"It is a curious fact that people are never so trivial as when they take themselves seriously."
- Oscar Wilde
I am inclined to wonder if there is a line somewhere in the Book of Revelation that proclaims "and a comic shall lead them." Jon Stewart has set new standards for both comedy and journalism on television. Oddly, he was originally supposed to just make us laugh on Comedy Central. He's done that, quite proficiently, but Stewart has also figured out that some jokes are sad as well as too important not to tell.
But he's not supposed to be doing the job of reporters.
TV journalists used to almost guarantee successful careers if they could go into a tape file and find a public figure on camera with a quote that contradicted something they had just said into another camera. Tape archives had made it possible for hypocrisy to succeed irony as the fuel of insightful journalism. The most famous of these was probably George H. W. B**h's (not writing that name anymore, ever) order to "Read my lips, no new taxes." And then he raised them because he had no choice and his promise was held up in his face for trying to do what was right for the country while bad for him politically.
The practice of juxtaposing sound bites or quotes all but disappeared in journalism because few reporters had the time or inclination to search for context. They just wanted the here and the now and one side shouting at the other as if life were a cable program. (Yeah, I know, it almost is.) Reporters used to brag when they accomplished such coups as finding the historic contradictory quote, and their colleagues were justifiably jealous.
Jon Stewart has brought back context to journalism by making people in our drive-by culture responsible for their words and even actions. Stewart has helped Jim Cramer of CNBC make that awkward transition from silly and self-involved to just pathetic. Cramer, who famously recommended purchasing Bear-Stearns stock prior to the firm's total collapse, is reading Mein Karl and using the strategy of attacking the messenger when the message is so devastating. On the Today Show, he tried to dismiss Stewart as an "entertainer" who runs a "variety show."
Jon Stewart, of course, is both of those things but he is also a cultural icon. His program is free to deploy approaches that mainstream journalists cannot because he labors in the vineyards of comedy. If a writer for the Wall Street Journal or even the Boston Globe had put together a piece deconstructing the fallibilities of Jim Cramer's advice they would have had great problems with publication. Lawyers would have been engaged and editors would have furrowed their brows and worried about being counter-attacked or whether CNBC's advertisers would have stayed away from the paper. Sadly, no editor or reporter would have even thought up the idea of doing an analysis of Cramer's nonsensical babblings. Stewart has no such constraints. Everything must serve the laugh. Stewart has become a kind of Murrow for the new millennium.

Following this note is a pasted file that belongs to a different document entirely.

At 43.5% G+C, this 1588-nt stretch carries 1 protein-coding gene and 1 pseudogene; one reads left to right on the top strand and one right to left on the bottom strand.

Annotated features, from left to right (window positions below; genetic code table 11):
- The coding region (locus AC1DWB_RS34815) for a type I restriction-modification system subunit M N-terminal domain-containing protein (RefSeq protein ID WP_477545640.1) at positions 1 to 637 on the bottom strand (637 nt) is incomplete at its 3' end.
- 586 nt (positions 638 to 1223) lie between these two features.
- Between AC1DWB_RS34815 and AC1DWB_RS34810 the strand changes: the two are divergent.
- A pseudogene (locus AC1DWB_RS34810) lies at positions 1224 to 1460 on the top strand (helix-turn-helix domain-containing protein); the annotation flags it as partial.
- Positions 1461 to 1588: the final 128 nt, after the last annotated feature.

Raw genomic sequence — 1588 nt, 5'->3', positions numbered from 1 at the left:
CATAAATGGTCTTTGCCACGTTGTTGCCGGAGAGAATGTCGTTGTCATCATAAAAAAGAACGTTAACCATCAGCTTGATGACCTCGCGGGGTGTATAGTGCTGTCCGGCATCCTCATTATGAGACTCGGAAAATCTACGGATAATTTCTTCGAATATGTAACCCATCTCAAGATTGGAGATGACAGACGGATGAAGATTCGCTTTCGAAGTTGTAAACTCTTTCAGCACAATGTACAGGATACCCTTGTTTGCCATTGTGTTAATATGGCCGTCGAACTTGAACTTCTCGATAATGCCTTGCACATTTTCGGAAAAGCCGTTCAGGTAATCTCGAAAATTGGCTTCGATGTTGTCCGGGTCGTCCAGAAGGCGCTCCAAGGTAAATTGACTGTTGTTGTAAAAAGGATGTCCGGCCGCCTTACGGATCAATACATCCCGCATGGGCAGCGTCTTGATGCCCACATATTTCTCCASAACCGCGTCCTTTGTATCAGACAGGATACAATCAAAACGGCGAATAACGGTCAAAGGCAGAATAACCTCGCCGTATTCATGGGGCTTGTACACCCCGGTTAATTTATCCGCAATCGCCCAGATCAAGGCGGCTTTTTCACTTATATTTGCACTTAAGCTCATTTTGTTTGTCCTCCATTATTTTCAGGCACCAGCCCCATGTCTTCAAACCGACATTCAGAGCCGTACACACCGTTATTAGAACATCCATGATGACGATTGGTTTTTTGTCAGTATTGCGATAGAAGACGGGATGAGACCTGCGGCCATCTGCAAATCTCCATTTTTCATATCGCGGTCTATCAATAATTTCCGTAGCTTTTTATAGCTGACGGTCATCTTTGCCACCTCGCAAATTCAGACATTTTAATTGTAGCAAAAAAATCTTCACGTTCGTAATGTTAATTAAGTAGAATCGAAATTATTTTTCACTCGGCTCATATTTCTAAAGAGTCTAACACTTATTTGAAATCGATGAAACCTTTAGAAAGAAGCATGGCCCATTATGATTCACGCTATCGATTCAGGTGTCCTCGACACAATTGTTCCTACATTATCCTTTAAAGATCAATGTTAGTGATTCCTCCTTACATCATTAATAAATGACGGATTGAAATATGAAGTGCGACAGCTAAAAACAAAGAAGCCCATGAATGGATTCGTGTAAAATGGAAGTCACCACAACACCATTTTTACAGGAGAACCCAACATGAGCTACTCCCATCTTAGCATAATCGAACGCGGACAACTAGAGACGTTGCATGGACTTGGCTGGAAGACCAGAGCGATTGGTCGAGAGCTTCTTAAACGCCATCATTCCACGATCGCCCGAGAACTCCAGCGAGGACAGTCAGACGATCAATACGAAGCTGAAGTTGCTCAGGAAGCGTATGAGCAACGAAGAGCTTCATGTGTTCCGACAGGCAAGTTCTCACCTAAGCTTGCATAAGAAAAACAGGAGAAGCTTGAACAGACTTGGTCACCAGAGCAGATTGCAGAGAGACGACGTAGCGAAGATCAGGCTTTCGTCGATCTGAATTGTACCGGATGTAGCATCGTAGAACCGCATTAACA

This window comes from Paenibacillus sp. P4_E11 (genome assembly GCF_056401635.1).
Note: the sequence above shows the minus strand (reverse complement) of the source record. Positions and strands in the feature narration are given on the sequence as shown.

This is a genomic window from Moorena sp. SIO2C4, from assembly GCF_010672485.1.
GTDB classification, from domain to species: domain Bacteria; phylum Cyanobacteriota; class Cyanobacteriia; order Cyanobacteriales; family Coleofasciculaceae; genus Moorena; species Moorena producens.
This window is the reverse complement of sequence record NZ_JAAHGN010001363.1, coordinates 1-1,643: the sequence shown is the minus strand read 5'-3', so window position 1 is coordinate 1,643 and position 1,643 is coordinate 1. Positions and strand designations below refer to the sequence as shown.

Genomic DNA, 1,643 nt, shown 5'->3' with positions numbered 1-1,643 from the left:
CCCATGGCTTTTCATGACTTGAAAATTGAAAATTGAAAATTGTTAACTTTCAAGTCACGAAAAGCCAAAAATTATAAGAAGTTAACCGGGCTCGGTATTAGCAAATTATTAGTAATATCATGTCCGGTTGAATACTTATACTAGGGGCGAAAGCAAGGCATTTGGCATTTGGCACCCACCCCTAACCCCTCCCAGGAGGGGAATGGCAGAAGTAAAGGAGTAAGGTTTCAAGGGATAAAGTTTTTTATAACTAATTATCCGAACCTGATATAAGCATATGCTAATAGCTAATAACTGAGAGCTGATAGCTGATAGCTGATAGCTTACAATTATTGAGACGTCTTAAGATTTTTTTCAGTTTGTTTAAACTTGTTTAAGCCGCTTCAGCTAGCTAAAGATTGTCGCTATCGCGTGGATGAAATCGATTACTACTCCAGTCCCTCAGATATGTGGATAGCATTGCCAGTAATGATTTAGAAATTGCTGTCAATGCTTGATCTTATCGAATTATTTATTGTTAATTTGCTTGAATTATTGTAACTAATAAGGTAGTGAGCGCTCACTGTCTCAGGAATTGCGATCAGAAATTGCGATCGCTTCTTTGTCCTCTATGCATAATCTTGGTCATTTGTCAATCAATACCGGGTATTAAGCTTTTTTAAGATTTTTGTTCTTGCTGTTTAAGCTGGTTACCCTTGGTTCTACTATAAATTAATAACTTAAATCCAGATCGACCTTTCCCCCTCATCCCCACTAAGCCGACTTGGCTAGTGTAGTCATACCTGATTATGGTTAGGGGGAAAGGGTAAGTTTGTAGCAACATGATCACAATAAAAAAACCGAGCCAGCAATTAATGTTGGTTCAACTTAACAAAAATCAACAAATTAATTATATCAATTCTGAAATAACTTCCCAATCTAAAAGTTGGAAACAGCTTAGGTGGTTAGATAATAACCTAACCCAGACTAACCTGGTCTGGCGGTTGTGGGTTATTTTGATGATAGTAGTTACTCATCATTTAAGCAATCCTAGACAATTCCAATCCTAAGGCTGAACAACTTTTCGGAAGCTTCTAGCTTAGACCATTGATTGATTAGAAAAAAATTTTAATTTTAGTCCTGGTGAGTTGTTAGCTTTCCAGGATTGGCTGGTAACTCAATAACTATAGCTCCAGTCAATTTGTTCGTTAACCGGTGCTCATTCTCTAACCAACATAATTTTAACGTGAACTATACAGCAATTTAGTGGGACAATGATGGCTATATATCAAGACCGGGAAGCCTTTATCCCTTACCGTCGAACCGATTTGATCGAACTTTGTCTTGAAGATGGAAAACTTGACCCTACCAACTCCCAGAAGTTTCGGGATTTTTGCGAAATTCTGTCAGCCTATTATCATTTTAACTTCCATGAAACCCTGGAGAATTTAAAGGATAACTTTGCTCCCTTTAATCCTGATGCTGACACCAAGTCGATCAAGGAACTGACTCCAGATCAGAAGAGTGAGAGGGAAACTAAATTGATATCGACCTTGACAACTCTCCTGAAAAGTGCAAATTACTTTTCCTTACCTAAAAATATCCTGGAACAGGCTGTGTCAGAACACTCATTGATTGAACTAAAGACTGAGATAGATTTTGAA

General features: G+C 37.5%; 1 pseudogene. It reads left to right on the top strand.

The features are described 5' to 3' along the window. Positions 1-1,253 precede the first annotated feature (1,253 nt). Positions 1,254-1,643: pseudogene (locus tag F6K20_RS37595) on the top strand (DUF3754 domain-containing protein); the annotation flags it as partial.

Nonetheless, reporters at the big TV networks and the major publications have no excuse. Minute by minute people like Jim Cramer are feeding crap into our culture and public perceptions and it has nothing to do with reality and everything to do with their egos. How is it that a comedian is the first person to hold accountable these cheerleaders who are promoting a team that has no chance to win and, in some cases, isn't even in the damned game?
Analysts doing the autopsy on newspaper reporting and the corpse of mainstream journalism are constantly lamenting the fact that so many young people and an increasing number of others are getting their news from Jon Stewart and Comedy Central. Where else is there left to look for thoughtful, analytical, and insightful analysis of the issues of our day? The yuks are just a bonus. Cable news shows can proclaim "no bias, no bull" all they want but every story is framed for a purpose, which is drama and conflict. The viewers and the readers aren't there without the dramatic tension. You might as well be watching Law and Order: Special News Unit.
Unfortunately for traditional journalism, the audience increasingly realizes that much of the material presented is manufactured controversy that requires no resolution. Stewart, though, gives us the laconic and wiseass view of the day's news and nothing he says seems contrived. Strangely, his entire broadcast is a contrivance and yet it remains the most enlightening in the spectrum of TV "news." The only thing worrisome about Stewart's ascension in American culture is that his schtick and acerbic wit might be a canary in our red, white, and blue coal mine. We've got a funny guy in charge of how we think.
Can that be good?
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